Equine Therapy in Salt Lake City, Utah
Shadow Mountain Equine Psychotherapy provides treatment for adults, age 18 and up, and for teenagers who express a willingness to engage in this form of therapy.
Equine facilitated psychotherapy (equine therapy) is a powerful form of therapy in which the client's relationship with the horse is the main facilitator of change. In general, equine psychotherapy helps clients to become more aware, present and engaged with their inner experience, and helps take client "out of their heads," while engaged in therapy.
Horses are a powerful addition to therapy because they require clients to be present, both physically and emotionally. In addition, horses can act as mirrors for clients, reflecting the client's presence and groundedness. It is difficult to explain the power of equine psychotherapy, but when witnessed, the amazing ability of horses to provided support and guidance to a client is nearly impossible to miss.
An equine therapy session is 60 minutes in length and can include grooming, groundwork and/or mounted work. Mounted work is not a given in any particular session, but instead is used as it fits. There is not a specific agenda for each session other than that set by the client. We will review equine safety, herd behavior and communication to keep all participants safe.
WENDY HOYT, PhD
Wendy is a licensed psychologist with 14+ years of experience treating adolescents and adults with eating disorders, self-harm, anxiety and depression. She currently operates a private practice treating these behaviors, and has more recently added equine facilitated psychotherapy as an adjunct form of therapy. Wendy was trained in equine therapy through the Gestalt Equine Institute of the Rockies, and has developed Shadow Mountain Equine Psychotherapy to create more availability of equine facilitated psychotherapy (EFP) to Utah. Wendy is also adjunct faculty with the University of Utah Clinical Psychology department.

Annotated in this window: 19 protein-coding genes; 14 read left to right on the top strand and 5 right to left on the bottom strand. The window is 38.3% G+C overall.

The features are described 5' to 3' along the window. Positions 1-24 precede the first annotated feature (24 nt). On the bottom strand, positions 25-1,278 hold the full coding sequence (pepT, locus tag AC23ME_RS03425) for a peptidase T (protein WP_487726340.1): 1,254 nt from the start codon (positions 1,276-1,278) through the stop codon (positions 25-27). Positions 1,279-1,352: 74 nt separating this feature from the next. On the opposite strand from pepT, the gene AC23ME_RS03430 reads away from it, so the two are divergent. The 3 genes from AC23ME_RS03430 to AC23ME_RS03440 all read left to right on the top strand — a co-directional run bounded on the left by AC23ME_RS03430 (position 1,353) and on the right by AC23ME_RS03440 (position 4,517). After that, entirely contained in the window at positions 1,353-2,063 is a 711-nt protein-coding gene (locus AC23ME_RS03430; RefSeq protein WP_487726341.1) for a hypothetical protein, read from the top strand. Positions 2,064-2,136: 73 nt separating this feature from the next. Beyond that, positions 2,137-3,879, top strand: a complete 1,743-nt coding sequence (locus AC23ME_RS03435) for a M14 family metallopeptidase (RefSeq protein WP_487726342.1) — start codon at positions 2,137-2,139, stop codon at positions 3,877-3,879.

Wendy absolutely loves her horse, Daisy, an Arab/Saddlebred mix who is now working as Wendy's co-therapist. She has now added a second horse, Violet, who also is doing excellent work as a co-therapist. Wendy also has access to a number of horses owned by Keystone Equestrian (keystoneteam.com) that can also be used for equine therapy sessions.
For more information on Wendy's practice, go to utaheatingdisorder.com
Shadow Mountain Equine Psychotherapy is named in honor of my first animal assisted therapy partner, a shiba inu named Shadow. I rescued Shadow from past abuse and, against all odds, she was able to overcome her fears to become certified as a therapy dog. Shadow worked with a number of teenagers over many years of work, and won many over to the shiba inu breed. Shadow passed over the Rainbow Bridge in December 2011, but lives on through this next phase of animal assisted therapy.